Duke Boampong

Name: Duke Boampong

Education: Doctor of Pharmacy 2015 (Leslie Dan Faculty of Pharmacy); Honours BSc. With Distinction – Human Biology Specialist (University of Toronto – Scarborough)

Profession: Clinical Pharmacist at Princess Margaret Outpatient Pharmacy 

Years of Experience: 5 

When you were a child, did you envision becoming what you are now? 

This profession was definitely NOT on my radar when I was a child! Growing up in an immigrant household, I have fond memories of the “Doctor or Lawyer” push from my parents but naturally, like most children at my school, I was convinced that I was going to play in the NBA. 

Can you please tell us about your journey? When did you first think to yourself, “I made it”? 

Towards the end of high school, after realizing my chances of making the NBA were essentially zero, I was not quite sure of the career I wanted to end up in. I always found science to be very interesting, particularly the ways in which the human body function as a whole. So, I decided that in university, I would pursue a degree in Human Biology. I was hoping that through exposure to several different science-based courses (i.e. chemistry, biology, physiology, psychology), I would be able to find a suitable career for me. 

After taking a bunch of science-based courses in university, I figured that I wanted to be in the healthcare sector as I loved to help people and was always a pretty good communicator. Medical school was intriguing, but having a work life balance was very important to me so I ultimately decided against it. It just so happened that one of my good friends who I would often play basketball with got into pharmacy school and was telling me a bit about the career. It checked many boxes for me: stable work schedule (good work-life balance), being able to interact with the general public when it came to matters of their health and having an opportunity to learn about drugs and their interactions with the body. 

I ultimately decided to apply to the Leslie Dan Faculty of Pharmacy, a school that, at the time, only accepted 240 students each year. I was fortunate to get accepted and my time there was such a wonderful experience in terms of my development as a person. There was the obvious side of being able to participate in rotations in different pharmacy settings (ex. hospital, community pharmacy), but I also had opportunities to participate in school events such as student council, sports teams and pharmacy clubs.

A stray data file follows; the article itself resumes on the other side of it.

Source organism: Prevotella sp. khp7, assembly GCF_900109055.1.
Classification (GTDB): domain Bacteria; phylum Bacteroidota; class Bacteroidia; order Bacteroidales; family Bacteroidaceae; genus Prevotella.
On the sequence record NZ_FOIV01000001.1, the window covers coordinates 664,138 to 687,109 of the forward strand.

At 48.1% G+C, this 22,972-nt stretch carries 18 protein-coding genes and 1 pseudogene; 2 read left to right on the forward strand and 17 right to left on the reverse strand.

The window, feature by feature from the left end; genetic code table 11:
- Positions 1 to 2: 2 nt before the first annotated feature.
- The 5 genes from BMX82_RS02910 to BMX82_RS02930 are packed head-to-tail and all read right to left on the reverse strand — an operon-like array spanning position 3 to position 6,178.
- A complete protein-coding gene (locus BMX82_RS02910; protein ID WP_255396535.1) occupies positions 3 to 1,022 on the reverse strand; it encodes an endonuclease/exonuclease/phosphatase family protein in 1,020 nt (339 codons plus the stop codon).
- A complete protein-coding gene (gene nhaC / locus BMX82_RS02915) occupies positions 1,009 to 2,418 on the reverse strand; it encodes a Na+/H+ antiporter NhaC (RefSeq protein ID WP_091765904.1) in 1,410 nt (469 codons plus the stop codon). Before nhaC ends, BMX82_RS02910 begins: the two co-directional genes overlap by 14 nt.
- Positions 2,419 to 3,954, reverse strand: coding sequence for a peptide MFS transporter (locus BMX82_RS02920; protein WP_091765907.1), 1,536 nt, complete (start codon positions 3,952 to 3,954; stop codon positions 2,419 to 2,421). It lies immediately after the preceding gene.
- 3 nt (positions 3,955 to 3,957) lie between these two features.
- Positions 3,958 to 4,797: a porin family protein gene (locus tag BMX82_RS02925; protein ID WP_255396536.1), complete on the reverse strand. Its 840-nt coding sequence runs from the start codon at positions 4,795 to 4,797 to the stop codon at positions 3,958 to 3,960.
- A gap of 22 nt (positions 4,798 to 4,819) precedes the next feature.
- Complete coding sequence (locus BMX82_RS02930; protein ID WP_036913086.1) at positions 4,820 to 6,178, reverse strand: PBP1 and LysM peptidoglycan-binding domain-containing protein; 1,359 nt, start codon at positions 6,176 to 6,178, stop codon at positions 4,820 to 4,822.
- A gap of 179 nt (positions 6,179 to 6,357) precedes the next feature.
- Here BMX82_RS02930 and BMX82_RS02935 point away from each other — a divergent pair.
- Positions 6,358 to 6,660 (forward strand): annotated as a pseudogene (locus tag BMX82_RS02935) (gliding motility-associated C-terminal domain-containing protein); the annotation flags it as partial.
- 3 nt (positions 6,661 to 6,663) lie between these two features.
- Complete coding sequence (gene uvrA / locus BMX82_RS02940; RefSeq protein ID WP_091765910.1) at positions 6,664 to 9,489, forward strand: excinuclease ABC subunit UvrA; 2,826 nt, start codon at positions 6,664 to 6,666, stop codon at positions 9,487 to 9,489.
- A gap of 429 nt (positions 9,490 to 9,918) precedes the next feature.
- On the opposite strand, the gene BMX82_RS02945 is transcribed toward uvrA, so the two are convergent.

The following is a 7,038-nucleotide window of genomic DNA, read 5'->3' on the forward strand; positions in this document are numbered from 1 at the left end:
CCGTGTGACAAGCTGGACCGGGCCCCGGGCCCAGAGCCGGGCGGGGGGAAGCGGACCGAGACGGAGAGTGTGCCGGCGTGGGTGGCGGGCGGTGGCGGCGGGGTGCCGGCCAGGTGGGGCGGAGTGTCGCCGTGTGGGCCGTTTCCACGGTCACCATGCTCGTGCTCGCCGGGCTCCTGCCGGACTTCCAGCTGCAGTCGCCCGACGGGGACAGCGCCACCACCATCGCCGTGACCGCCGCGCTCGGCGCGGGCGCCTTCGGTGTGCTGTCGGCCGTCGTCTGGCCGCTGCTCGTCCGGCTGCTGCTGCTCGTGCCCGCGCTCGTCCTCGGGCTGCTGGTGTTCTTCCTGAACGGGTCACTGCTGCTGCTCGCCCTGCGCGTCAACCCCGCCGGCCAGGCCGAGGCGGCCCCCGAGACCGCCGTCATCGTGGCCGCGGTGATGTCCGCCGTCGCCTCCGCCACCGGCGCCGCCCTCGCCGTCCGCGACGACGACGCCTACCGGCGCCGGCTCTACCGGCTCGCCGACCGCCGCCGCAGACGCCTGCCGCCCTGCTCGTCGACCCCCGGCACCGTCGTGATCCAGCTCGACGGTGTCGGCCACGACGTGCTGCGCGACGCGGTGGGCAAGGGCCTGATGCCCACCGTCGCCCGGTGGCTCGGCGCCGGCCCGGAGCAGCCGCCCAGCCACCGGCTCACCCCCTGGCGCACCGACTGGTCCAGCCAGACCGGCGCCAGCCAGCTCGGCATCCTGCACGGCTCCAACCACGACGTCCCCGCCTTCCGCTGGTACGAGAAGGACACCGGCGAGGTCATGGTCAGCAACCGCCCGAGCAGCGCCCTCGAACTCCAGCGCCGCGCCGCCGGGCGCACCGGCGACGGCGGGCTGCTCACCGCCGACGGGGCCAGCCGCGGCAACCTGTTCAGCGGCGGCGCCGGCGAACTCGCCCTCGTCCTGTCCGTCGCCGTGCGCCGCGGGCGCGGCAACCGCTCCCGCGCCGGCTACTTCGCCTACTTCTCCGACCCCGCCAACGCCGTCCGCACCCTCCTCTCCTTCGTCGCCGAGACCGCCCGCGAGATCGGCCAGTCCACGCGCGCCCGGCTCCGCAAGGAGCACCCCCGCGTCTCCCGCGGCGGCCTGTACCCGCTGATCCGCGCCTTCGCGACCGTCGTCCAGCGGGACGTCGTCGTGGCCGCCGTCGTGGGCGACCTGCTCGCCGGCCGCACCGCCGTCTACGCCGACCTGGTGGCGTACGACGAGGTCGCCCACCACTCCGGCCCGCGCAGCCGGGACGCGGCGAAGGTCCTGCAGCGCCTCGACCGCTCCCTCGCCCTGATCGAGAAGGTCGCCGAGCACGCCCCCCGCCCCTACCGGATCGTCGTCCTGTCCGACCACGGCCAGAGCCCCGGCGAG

When I finally walked across that stage during Convocation and received my degree – I definitely felt like I made it!

Did you face any challenges on your journey to get where you are? Do you currently face any challenges?

The biggest challenge for me I think was my entire four years of pharmacy school! I had completed an undergraduate degree prior to going to pharmacy school so I was already somewhat familiar with balancing many courses with non-academic pursuits; however, this was just on another level! Add this to a daily commute of almost 3 hours, I definitely remember days of just feeling exhausted. The key for me was to always make time for non-pharmacy school activities (i.e. sports, clubs, social outings) to maintain balance. 

The current challenge is mainly just trying to continue to provide excellent pharmaceutical care to our patients in the context of the COVID-19 pandemic. Most of our patients are isolating at home or are trying to avoid trips to the hospital, so the amount of deliveries that we are preparing has increased significantly in addition to our regular pharmacy operation activities. 

What skills do you believe a person needs to succeed in your profession?

The pharmacy knowledge is a given; however, I think anyone who has an interest in this field will acquire that during pharmacy school. So although it’s important, I would say that the other major skill that really enables one to succeed in this particular profession is communication. Pharmacists are responsible for communicating important drug information (ex. how to take/use medication, side effects, drug interactions) to patients as well as collaborating with other health care professionals. So, one has to have strong communication skills. Empathy, organization and time management skills are also critical. 

What advice would you give to others who aspire to be where you are?

It’s often difficult to know exactly what profession you want to get into. Your high school/university experience is a great point in your life to try new things, meet new friends, network, join clubs/organizations and participate in athletics. Get involved as much as possible so you really get to experience things. The only way to really know if you like something is to try it right?

Can you please share on goal you achieved that you are extremely proud of?

Walking across that stage to accept my Doctor of Pharmacy degree in 2015.